When you quiz me on genocide highlights — “Were those smallpox blankets real? I’ve always wondered about that” — to sate your hunger for facts, I do not owe you a free education of the kind that my university students pay for, and I am not so flattered by your interest in my people that I might unfurl a lecture on 500 years of colonization for your edification.

Elissa Washuta. Photo by Elizabeth Ogle. Image supplied.
Elissa Washuta. Photo by Elizabeth Ogle. Image supplied.

Nic Low asked about the role of anger in writing. Both have been through traumatic experiences – rape, disordered eating, the removal of a child – but are still gentle, kind people in person. Writing provides a safe space for anger. Eckermann brought up the idea of good anger and bad anger, and Washuta responded:

We have that bad anger and what do you do with it? A lot of us just destroy ourselves with drugs and alcohol, because that bad anger has just embedded itself, and then we’re told Oh that’s all in the past, that was hundreds of years ago, get over it. The reality is that in our communities we are experiencing ongoing colonisation every day, all the time. We are still a colonised people.

Eckermann agreed – they don’t want to hurt others, so they hurt themselves. She hopes writing can bring us closer to a collective understanding and healing. By acknowledging pain, maybe some can begin to heal.

Cover of Inside My MotherWho are you writing for?

Initially I thought I was writing for myself, or for my community, but now I think I’m writing for the future. Poetry is supposed to change and inform lives… I mean statistically we know that one in four women is raped in their lifetime, but we have to share our stories so it’s not just statistics, it’s life lived. – Eckermann

I wanted to see people like me on the page – I didn’t know any other native people at college, I was diagnosed bipolar, raped, had an eating disorder, and to me they all seemed interconnected but I couldn’t find anything that reflected my own experience. So my books are a gift to other college students. I knew there had to be other people like me, and there are. – Washuta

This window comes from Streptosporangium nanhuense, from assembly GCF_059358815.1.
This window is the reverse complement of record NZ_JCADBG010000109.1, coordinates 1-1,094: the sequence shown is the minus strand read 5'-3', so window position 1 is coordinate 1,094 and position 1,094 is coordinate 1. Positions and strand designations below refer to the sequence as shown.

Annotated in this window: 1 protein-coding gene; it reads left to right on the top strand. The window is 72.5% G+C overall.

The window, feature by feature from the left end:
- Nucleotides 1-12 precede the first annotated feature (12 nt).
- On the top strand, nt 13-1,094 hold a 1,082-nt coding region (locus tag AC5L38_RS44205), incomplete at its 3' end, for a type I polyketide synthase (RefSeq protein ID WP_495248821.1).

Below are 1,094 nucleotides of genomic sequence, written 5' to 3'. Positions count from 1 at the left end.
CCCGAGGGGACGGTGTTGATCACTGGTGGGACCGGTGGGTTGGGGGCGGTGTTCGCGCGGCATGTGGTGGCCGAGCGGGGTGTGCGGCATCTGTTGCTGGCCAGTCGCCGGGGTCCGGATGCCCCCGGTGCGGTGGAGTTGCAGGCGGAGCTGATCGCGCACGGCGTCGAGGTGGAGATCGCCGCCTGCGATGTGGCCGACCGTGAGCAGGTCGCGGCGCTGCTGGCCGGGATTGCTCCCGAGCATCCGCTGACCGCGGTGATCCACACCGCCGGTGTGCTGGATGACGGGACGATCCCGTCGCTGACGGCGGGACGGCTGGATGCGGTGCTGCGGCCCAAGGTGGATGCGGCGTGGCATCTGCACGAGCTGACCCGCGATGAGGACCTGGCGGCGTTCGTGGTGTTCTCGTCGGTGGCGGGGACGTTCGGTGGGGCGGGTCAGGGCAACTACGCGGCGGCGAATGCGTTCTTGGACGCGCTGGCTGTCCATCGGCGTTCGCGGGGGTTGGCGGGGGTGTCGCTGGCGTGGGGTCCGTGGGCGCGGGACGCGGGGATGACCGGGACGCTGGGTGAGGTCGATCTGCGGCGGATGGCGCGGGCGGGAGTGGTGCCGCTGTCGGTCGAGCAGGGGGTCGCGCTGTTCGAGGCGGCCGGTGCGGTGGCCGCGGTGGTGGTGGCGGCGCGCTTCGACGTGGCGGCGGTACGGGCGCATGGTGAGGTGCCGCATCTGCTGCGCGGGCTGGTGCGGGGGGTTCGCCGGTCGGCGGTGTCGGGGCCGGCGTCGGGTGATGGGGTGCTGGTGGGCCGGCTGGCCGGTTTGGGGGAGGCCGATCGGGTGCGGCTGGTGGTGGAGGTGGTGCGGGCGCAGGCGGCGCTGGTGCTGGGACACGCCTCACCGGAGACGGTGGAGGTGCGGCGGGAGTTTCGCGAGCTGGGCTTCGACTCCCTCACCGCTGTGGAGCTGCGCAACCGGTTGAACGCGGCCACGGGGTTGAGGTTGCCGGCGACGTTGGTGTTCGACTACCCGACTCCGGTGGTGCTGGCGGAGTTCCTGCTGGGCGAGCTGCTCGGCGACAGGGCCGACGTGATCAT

How do you feel about your country?

I’d like to remove the culture of denial in Australia.  It’s been really rewarding going to other countries that know their histories, who aren’t afraid of their history. — Eckermann

There’s this cheerful narrative about the brave pioneers who crossed the continent to create something out of the “pristine untouched wilderness” when really people were doing all sorts of maintenance work. The pioneers just didn’t understand how the land was being used, or couldn’t see it. But it’s always “It’s really nice that the Indians helped the settlers make something out of this super boring place.” — Washuta

The session ended with a plea for greater friendship and connection in the face of the tsunami of racism that seems to be washing over the world.

So listen to others. Be kind. And go read their books.

WORD Christchurch

The Right to be Cold – WORD Christchurch

As a fellow introvert I find Sheila Watt-Cloutier incredible, going from interpreter/nurse at the Ungava Hospital to International Chair of the Inuit Circumpolar Council, among other things. Here’s someone who won’t need Tara Moss’s book Speaking Out as she has already been speaking out for decades via various platforms, successfully raising awareness of Inuit and global issues (and as she points out, the two are interlinked). Hers is a voice we need to hear more of.

Sheila Watt-Cloutier. Image supplied.
Sheila Watt-Cloutier. Image supplied.

So who are the Inuit?